»  Community
 »  Blogs
Anna's Blog

The Mini-Me Carnival Triumph Cruise

Anna's Blog
By: FatCatAnna

The Roller Coaster Ride of Diabetes! Whoo! Whoo!

I am a Type 1 diabetic diagnosed back in the early 60's as a child.  I am living in Montreal, Canada and enjoy scribbling about diabetes from time to time. I’ve had my ups / downs just like any person would experience with going through life - diabetic or not.  My motto in life?  Diabetes does not control me – I control it!! 

You can find more posts/discussions at my Facebook page called "The Roller Coaster Ride of Diabetes" and also on Twitter under the name of FatCatAnna.  Feel free to follow me at both places or send me a private message!

<< February 2013 >>
          1 2
3 4 5 6 7 8 9
10 11 12 13 14 15 16
17 18 19 20 21 22 23
24 25 26 27 28

 Blog Entries
The joys of having Bowie my CGMS – Chapter 1 - Sep 02
 Okay, for those of you who have never read my #dblogs before, I give names to all my little gizmos that I use for controlling my diabetes.  What we have today, ...
In a slump and scared - Jul 21
It’s rare for me to compose a #dblog that is not all “chirpy chirpy” … I think the last time I did one that was kind of down was at Diabetes1.org ...
Surviving the Holocaust with Type 1 diabetes - Mar 27
  " To the best of my knowledge, I am the only diabetic who survived years of imprisonment in German concentration camps. This is my story "   The above words ...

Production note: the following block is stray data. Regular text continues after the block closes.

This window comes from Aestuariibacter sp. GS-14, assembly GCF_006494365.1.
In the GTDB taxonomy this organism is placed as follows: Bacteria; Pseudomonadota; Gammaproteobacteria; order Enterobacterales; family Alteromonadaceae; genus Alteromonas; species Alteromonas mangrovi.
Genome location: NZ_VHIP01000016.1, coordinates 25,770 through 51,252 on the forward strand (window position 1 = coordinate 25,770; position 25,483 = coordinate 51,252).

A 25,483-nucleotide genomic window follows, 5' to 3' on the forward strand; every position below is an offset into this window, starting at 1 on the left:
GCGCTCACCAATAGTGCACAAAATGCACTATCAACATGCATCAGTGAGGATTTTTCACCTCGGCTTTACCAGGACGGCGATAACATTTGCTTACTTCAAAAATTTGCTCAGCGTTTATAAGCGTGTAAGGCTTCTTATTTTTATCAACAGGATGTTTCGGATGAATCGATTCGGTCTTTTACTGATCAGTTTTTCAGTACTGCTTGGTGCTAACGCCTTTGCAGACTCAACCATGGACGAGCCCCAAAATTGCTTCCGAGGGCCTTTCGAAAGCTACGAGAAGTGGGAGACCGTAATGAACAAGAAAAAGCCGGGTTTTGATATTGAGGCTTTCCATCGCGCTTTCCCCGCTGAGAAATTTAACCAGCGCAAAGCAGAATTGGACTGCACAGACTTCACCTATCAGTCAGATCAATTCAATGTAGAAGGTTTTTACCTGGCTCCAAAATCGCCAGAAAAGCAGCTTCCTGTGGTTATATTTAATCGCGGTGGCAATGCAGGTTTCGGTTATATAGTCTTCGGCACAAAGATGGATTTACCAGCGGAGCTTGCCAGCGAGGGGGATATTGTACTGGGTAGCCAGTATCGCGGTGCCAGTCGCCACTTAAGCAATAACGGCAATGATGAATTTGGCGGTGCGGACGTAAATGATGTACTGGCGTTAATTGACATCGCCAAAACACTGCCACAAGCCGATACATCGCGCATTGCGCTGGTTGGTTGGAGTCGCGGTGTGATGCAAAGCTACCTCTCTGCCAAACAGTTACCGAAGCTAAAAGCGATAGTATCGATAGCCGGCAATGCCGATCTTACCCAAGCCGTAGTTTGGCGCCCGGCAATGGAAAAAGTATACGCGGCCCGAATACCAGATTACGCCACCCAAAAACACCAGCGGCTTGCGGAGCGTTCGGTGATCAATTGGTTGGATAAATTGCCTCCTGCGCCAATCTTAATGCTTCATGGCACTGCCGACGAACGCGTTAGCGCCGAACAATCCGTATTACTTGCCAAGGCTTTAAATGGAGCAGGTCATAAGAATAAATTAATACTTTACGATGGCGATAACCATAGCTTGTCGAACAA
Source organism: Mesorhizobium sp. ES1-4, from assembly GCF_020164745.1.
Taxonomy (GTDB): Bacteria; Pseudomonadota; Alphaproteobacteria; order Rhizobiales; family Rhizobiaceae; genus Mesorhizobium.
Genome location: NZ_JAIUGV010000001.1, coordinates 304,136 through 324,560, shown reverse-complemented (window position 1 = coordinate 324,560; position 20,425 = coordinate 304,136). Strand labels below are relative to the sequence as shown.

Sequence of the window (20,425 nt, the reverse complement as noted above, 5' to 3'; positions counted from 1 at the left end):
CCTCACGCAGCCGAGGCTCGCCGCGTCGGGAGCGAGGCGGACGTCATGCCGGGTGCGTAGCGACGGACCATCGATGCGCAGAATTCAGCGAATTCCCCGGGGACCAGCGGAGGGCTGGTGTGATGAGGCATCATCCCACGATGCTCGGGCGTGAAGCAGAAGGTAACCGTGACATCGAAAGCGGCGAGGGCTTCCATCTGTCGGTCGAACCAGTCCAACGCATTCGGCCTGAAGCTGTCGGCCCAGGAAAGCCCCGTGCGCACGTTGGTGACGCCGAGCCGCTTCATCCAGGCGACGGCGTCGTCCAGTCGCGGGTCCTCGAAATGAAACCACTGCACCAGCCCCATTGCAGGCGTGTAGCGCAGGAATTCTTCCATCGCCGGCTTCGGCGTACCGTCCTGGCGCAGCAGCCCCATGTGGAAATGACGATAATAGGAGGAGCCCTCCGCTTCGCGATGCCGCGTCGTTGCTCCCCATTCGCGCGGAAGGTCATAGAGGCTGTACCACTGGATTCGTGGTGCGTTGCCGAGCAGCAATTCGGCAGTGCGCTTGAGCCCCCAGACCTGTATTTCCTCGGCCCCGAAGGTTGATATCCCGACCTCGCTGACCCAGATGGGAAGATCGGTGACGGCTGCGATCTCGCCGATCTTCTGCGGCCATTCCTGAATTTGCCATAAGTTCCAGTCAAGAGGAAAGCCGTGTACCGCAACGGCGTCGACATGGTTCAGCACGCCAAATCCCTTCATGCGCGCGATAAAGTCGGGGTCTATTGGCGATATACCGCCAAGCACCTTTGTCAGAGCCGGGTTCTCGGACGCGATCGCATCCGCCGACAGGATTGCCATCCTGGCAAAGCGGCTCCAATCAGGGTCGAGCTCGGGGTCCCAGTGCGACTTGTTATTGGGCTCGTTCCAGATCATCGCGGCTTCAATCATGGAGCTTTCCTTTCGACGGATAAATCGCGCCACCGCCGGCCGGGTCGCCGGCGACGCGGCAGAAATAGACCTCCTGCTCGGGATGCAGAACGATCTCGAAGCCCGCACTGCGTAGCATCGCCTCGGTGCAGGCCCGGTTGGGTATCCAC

Sugar and Your Health - Mar 06
The other day I emptied out a 4 kg (about 10 lbs) of white sugar that I had dated a year ago when I opened it.  I use white sugar purely for cooking (I make my own ...
Eating from the ground - Yuca Fries - Feb 20
I am home now from a working holiday, in the Bahamas and Miami.  Despite the weather being abit cooler then normal (they only get 2 weeks of winter - we were there in ...
Posted: Feb 17, 2013 13:22
  • 1 Comment.
  • The Mini-Me Carnival Triumph Cruise


    I just came back from a holiday in the Bahamas, in a way, when looking back at it, much of the problems that occurred were due to my inability to speak out and tell the person who made myself and a few others – feel like we were at boot camp instead of it being on a 2 week holiday on the open seas on a 36 foot sailboat we’d all chartered together in the Exumas (the Bahamas’s outer islands which have yet to be over developed in tourism – thank goodness).

    Boot camp you are saying to yourselves?  Well, let’s put it this way.  I was given the task of preparing evening meals for the crew – 6 of us in total.  The day we arrived in Nassau, we quickly sped off to one of the local grocery stores nearby the marina.  It should have been an easy task – but sadly – I started to discover that one of the members of our crew was a stickler for prices.  Sadly, you cannot compare Bahamian prices to what we pay here in North America – sometimes the prices are triple of what we pay here!  You just have to take a deep breath - maybe get something on sale – and pay what you have to for the foods you enjoy, but that wasn’t the case with us (tho’ we were allowed to purchase a few bags of precious chips).  The $300 USD in groceries that we all chipped in for (and we continued to split the costs 3 ways over the next few weeks)– was IMHO – a steal!  Even if we’d bought that tin of chicken or Spam (good for bacon) – or extra can of beans – it still would have been a pretty reasonable grocery bill! I mean, we’re on holidays, let’s enjoy ourselves – we only get to do this once a year - right?   On top of the grocery bill of course, you cannot forget the Bahamian rum and Kalik beer that totaled $90  - split amongst 3 couples - awesome - how penny pinching can that be for a 3 hour tour? .